Tuesday, October 03, 2006

Media Analysis: 2006 Mexican Presidential Elections

The following is a recent assignment from my United States, Latin America & the Media class. We were asked to compare three articles from three different U.S. papers covering the August presidential elections in Mexico and discuss whether the writer/paper's bias or slant was apparent. We were supposed to use news stories but I chose commentary pieces because I wanted to. Leave a comment if you want me to email you copies of the articles to which I'm referring. Couldn't reprint them here because I'd get in trouble.

Originally Written: 18 September 2006

To compare perspectives of the 2006 Mexican presidential election, I chose commentaries from the Denver Post, the Wall Street Journal, and the Los Angeles Times. All pieces were written between Jul. 13 and Jul. 16, a moment when Andrés Manuel López Obrador was fighting vehemently for a full recount.

In a piece entitled “Americas: AMLO’s Last Stand” (Wall Street Journal, Jul. 14, 2006, pg. A.13), Mary Anastasia O’Grady harshly criticizes Obrador’s embarrassing post-election behavior. O’Grady opens with a satirical reference to Richard III, writing, “Now is the summer of Andrés Manuel López Obrador’s discontent.” In making such a comparison, not only does O’Grady paint Obrador as “[seeing] himself as the victim of a world out to get him,” but also implants the idea in the reader’s mind that Obrador is malevolent and tyrannical, like the infamous King.

O’Grady goes on to berate Obrador’s conduct, reducing his stature by using his nickname, AMLO, and indicating his childishness by calling him “a bully” who is “out to get even.” With no mention of Obrador’s political merits or lack thereof, this is a pure attack on his character. What’s more, the Federal Electoral Institute (IFE) is depicted as flawless (“the IFE has been heroically true to the legal code”) while the Mexican left is seen as an out-of-control circus that is laughably inferior to its American counterpart (“Mexico’s left-of-center looks more like El Jurassic Park than FDR’s Hyde Park”). And Calderon is left conspicuously out of the conversation.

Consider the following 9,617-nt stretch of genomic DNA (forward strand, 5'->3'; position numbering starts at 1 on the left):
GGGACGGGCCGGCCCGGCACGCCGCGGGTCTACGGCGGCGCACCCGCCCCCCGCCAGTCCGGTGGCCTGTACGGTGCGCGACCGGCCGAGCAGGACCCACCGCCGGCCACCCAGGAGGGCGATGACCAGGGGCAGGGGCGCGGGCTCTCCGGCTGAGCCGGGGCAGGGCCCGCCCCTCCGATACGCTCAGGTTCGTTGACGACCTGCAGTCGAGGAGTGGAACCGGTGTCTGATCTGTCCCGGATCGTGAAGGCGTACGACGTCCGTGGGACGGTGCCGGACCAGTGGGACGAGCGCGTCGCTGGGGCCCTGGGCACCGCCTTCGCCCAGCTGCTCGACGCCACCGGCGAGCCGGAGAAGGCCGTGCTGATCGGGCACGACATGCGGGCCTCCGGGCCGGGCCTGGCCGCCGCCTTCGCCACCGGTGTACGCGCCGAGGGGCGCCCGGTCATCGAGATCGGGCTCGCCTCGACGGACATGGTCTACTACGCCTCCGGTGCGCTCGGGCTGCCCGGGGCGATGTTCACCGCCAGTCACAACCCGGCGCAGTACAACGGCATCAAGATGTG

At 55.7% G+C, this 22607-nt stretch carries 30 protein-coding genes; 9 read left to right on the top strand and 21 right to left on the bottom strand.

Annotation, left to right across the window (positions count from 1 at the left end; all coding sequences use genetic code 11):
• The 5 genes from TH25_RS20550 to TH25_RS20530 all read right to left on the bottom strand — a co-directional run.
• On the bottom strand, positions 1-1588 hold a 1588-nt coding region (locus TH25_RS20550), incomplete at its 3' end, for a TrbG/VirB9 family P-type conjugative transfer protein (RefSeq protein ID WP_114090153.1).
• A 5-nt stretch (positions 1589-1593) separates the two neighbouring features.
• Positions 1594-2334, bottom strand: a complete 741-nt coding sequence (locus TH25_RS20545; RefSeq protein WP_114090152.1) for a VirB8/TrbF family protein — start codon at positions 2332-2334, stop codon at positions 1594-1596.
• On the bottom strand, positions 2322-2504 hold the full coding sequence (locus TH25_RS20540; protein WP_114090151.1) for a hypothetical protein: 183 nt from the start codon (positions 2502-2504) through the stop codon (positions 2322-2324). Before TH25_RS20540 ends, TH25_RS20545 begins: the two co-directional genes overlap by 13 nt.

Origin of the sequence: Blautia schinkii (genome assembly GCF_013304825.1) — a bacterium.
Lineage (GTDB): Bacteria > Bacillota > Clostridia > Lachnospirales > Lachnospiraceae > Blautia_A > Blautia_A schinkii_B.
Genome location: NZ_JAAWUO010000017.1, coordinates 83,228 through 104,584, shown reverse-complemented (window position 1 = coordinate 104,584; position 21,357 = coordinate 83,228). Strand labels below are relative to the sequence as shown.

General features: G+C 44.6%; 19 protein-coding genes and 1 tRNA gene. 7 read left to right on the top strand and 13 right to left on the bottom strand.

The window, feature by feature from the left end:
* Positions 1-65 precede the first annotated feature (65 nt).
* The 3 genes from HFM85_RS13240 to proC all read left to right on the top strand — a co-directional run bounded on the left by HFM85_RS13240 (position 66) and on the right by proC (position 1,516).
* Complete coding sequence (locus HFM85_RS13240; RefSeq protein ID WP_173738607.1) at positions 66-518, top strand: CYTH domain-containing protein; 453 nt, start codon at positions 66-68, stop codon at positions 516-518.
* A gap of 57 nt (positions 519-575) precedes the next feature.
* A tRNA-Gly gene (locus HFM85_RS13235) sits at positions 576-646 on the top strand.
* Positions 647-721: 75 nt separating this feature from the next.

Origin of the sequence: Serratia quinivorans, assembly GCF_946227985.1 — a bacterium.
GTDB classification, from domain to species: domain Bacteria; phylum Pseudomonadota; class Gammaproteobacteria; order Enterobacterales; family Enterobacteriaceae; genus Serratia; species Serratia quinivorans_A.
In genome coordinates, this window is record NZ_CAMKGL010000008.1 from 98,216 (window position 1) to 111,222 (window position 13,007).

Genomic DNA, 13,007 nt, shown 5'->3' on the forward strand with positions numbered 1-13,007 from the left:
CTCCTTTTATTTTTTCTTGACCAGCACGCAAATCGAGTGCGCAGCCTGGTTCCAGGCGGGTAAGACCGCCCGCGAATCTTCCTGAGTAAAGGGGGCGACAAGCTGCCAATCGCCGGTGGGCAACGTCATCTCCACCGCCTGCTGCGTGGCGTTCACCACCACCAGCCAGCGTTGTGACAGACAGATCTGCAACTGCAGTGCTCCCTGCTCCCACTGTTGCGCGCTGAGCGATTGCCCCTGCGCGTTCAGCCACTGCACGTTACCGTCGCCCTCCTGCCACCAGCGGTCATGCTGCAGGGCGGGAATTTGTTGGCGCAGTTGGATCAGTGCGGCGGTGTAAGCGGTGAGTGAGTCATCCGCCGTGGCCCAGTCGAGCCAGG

In a more pragmatic commentary entitled “Steal his thunder by recounting the votes; Lopez Obrador’s challenge to Mexico’s election results could be easily defused” (Los Angeles Times, Jul. 13, 2006, pg. B.11), Denise Dresser suggests that the best way for Mexico to move past the controversy surrounding the elections is to go ahead with a full recount. Dresser validates both Obrador’s “right to legally question the results of a close election,” and the country’s “right to demand that he respect its results.” The piece presents a somewhat balanced argument, but is biased against Obrador, implying that a recount would somehow placate him, or “tame” him. Dresser sees Obrador as a pest who must be dealt with or a child who must be forced to “play by the rules,” rather than a potential candidate with a legitimate claim.

Despite Dresser’s pointed criticism of certain National Action Party (PAN) leaders’ conduct (Fox creates enemies whenever he calls Lopez Obrador’s supporters “renegades;” Calderon gives critics more reason to dislike him by “acting as if he won”) she clearly believes that Calderon will ultimately be the winner, but that this needs to be proven before the country can move on.

David W. Dent calls for a recount as well, in “Governing will be tough in a polarized Mexico” (Denver Post, Jul. 16, 2006, pg. E.03). Yet Dent’s reasoning is that “there are enough irregularities to require a full recount of what happened on July 2.” In a rare show of support for Obrador by an American columnist, Dent does not cast overwhelming doubt on the PRD candidate, but suggests something might be awry in the IFE’s conduct. Dent also links President Bush with Calderon, stating that Bush’s “decision to congratulate Calderon for his victory was ill-timed and embarrassing…” In bringing Bush into the picture, Dent implies an American association or perhaps even influence on Calderon and his party. The other two pieces do not acknowledge such a connection.

Copyright © 2006 Suzanne


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